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Festival of Creativity
27 - 29 September 2017
Singapore

Category

Award

2013 Branded Content & Entertainment

DRIVING DOGS

Gold Spike
ClientMINI / SPCA NEW ZEALAND
CategoryA10. Best Integrated Content Campaign
TitleDRIVING DOGS
Product/ServiceDOG ADOPTION
Entrant Company DRAFTFCB NEW ZEALAND Auckland, NEW ZEALAND
Contributing Company DRAFTFCB NEW ZEALAND Auckland, NEW ZEALAND
Credits
Name Company Position
Mark Vette Animals On Q Director - Animals On Q
Steph Pearson Draftfcb New Zealand Digital Director
Harri Owen Draftfcb New Zealand Head Of Digital And Content
Sarah Mcewen Draftfcb New Zealand Planner/Media Buyer
Rufus Chuter Draftfcb New Zealand Communications Planning Director
Rachel Leyland Draftfcb New Zealand Media Manager
Simon Teagle Draftfcb New Zealand General Manager - Media
Eloise Hay Draftfcb New Zealand Account Manager - PR
Angela Spain Draftfcb New Zealand General Manager - PR
Stephanie Hueber Draftfcb New Zealand Account Manager
Sally Willis Draftfcb New Zealand Account Director
Toby Sellers Draftfcb New Zealand Group Account Director
Nick Mcfarlane Draftfcb New Zealand Senior Designer
Blair Walker Draftfcb New Zealand Head Of Post Production
Marco Siraky Draftfcb New Zealand Director/Dop
Matt Williams Draftfcb New Zealand Creative
Peter Vegas Draftfcb New Zealand Creative
Regan Grafton Draftfcb New Zealand Executive Creative Director
Tony Clewett Draftfcb New Zealand Executive Creative Director
James Mok Draftfcb New Zealand Asia Pacific Executive Creative Director

Describe the campaign/entry:

Branded content is commonplace in New Zealand and adheres to both the Broadcasting Act and the Advertising Standard Authority’s Codes of Compliance. Both bodies monitor adherence to these standards by individual broadcasters and standards vary by advertiser category and audience.

Results:

In New Zealand, shelter dogs are seen as second rate. Most traditional adoption advertising reinforces this perception by painting the dogs as victims. This makes shelter charity SPCA’s job of finding homes for these animals a real challenge. SPCA needed to change this perception. MINI, as a long standing, but little known, sponsor wanted to help and raise awareness of their association in the process. Our strategy was to prove how smart shelter dogs really are, by teaching three SPCA dogs to do something a dog had never done before. Drive a MINI. We then used the incredible content this project generated to capture the nation’s imagination, gradually releasing more video footage as engagement increased to prove that a shelter dog really could drive a MINI. We first sparked interest by releasing a sample of training footage through NZ’s most credible news and current affairs TV show. People could then go to dedicated Youtube and Facebook platforms to follow the training through a series of videos we released chronologically: 1) First the dogs’ backstories and the selection process 2) Then, how the MINI was modified for a dog to drive it 3) Basic indoor training, first with individual controls and then inside a dummy MINI rig 4) Finally the progression into the MINI, from initial test drives in fields through to driving around a race track 5) A final driving display broadcast live on national TV By releasing content chronologically, we took the nation on the dogs’ journey with them. Each dog became a character people could emotionally invest in, creating a compelling content narrative that engaged the nation. MINI branding was subtle but constant – we didn’t want to detract from the cause, but we also wanted to make sure people knew the MINI brand was behind the project.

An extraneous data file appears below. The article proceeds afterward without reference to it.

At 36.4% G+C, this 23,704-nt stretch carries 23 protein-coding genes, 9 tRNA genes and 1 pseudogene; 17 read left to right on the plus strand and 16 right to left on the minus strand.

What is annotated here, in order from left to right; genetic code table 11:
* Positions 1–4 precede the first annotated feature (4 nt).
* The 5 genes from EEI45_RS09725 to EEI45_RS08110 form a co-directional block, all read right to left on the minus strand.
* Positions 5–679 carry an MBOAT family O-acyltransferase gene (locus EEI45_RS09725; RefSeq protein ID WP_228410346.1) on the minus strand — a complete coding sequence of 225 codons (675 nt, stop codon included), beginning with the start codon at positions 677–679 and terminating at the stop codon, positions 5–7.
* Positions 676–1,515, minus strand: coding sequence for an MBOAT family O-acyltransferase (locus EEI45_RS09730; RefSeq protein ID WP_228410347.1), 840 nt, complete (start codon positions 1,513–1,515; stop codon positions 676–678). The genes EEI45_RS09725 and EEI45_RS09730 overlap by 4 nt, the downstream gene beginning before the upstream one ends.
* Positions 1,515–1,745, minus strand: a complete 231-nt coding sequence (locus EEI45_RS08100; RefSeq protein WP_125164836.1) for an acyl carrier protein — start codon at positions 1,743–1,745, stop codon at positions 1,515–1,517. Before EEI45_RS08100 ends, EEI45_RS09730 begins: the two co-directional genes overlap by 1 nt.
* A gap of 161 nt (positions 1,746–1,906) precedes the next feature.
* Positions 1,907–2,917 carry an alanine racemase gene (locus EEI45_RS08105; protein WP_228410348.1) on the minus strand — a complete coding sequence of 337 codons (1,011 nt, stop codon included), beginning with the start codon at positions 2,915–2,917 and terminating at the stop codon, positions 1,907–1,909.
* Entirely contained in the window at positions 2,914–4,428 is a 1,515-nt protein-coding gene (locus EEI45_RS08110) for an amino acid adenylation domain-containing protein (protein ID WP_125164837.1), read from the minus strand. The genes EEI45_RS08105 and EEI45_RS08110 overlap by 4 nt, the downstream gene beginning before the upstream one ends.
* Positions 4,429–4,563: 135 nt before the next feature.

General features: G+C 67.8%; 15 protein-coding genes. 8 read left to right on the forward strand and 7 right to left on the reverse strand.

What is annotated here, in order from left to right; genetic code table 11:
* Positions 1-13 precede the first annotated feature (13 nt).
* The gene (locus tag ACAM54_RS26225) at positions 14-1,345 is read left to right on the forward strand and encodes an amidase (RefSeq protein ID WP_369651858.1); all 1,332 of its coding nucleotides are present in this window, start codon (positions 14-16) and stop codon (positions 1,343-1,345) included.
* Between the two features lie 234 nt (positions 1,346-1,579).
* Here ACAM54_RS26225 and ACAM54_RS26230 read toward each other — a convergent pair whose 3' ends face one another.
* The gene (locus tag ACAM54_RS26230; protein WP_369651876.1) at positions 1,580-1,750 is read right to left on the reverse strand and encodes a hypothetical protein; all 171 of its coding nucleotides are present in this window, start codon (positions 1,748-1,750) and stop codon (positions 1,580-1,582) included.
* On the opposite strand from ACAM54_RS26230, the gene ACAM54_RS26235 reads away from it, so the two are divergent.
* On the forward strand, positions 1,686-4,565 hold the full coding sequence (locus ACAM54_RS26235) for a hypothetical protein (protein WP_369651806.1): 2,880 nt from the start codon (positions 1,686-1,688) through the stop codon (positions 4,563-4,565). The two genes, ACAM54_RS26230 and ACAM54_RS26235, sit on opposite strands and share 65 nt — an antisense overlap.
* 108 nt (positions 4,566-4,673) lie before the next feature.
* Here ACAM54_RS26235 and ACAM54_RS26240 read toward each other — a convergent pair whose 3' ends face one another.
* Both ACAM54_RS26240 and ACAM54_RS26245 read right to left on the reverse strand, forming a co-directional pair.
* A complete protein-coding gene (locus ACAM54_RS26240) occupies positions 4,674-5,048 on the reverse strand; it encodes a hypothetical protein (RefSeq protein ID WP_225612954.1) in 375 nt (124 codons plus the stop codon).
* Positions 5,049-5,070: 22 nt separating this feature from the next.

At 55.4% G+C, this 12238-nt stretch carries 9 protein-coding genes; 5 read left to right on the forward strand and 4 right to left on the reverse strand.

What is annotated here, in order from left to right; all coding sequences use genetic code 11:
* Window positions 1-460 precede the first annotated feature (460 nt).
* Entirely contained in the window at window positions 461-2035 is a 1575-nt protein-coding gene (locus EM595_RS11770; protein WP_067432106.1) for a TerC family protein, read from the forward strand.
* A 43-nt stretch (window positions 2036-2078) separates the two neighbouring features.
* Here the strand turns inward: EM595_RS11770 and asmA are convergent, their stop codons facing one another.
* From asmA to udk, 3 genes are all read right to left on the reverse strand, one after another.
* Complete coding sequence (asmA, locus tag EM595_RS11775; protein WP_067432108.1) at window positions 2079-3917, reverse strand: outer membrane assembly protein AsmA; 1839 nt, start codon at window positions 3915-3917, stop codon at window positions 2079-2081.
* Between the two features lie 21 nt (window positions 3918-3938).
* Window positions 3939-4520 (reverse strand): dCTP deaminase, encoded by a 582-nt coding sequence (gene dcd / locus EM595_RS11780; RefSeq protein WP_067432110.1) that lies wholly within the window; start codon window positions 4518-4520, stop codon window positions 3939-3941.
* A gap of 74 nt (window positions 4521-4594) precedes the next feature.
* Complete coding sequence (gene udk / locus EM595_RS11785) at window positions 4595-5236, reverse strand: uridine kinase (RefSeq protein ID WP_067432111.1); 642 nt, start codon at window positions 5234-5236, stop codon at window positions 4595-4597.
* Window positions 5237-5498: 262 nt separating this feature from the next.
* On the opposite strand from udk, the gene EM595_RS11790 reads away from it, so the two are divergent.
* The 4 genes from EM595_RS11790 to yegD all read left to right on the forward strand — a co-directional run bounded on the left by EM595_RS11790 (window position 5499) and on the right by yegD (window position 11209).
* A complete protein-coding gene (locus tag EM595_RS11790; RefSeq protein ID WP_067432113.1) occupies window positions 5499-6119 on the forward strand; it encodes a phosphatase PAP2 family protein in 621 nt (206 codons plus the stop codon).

We created intrigue by teasing the idea “can you teach a dog to drive?” on NZ’s most popular current affairs show, and told viewers to tune-in one week later. PR and social media to build anticipation for the live drive. Gradually releasing over 800 pieces of content, we kept the story on every newsfeed and news desk. Paid media reminded people to tune-in. One week later, we staged a world-first display of shelter dogs driving LIVE. Paid ads reinforced the message: “dogs this smart deserve a home, adopt a smart dog today”, video seeding ensured as many viewers as possible.

We captured the imagination of New Zealand, and the world. In just one week driving dogs dominated social and news media: - PR reached over 200 million people in 70 countries; $15m in exposure - 100 million+ reached through Twitter - 10 million Youtube views - Video content trending everywhere from Twitter, Huffington Post to the BBC – even trumping the royal baby news. 49% more people watched the live drive TV show versus the programme’s usual audience, making it their most popular story ever. The campaign changed people’s perceptions of shelter dogs, resulting in a 590% increase in adoption interest in New Zealand, and every SPCA dog being adopted. Increases in adoption interest were also recorded across the globe including the US and UK.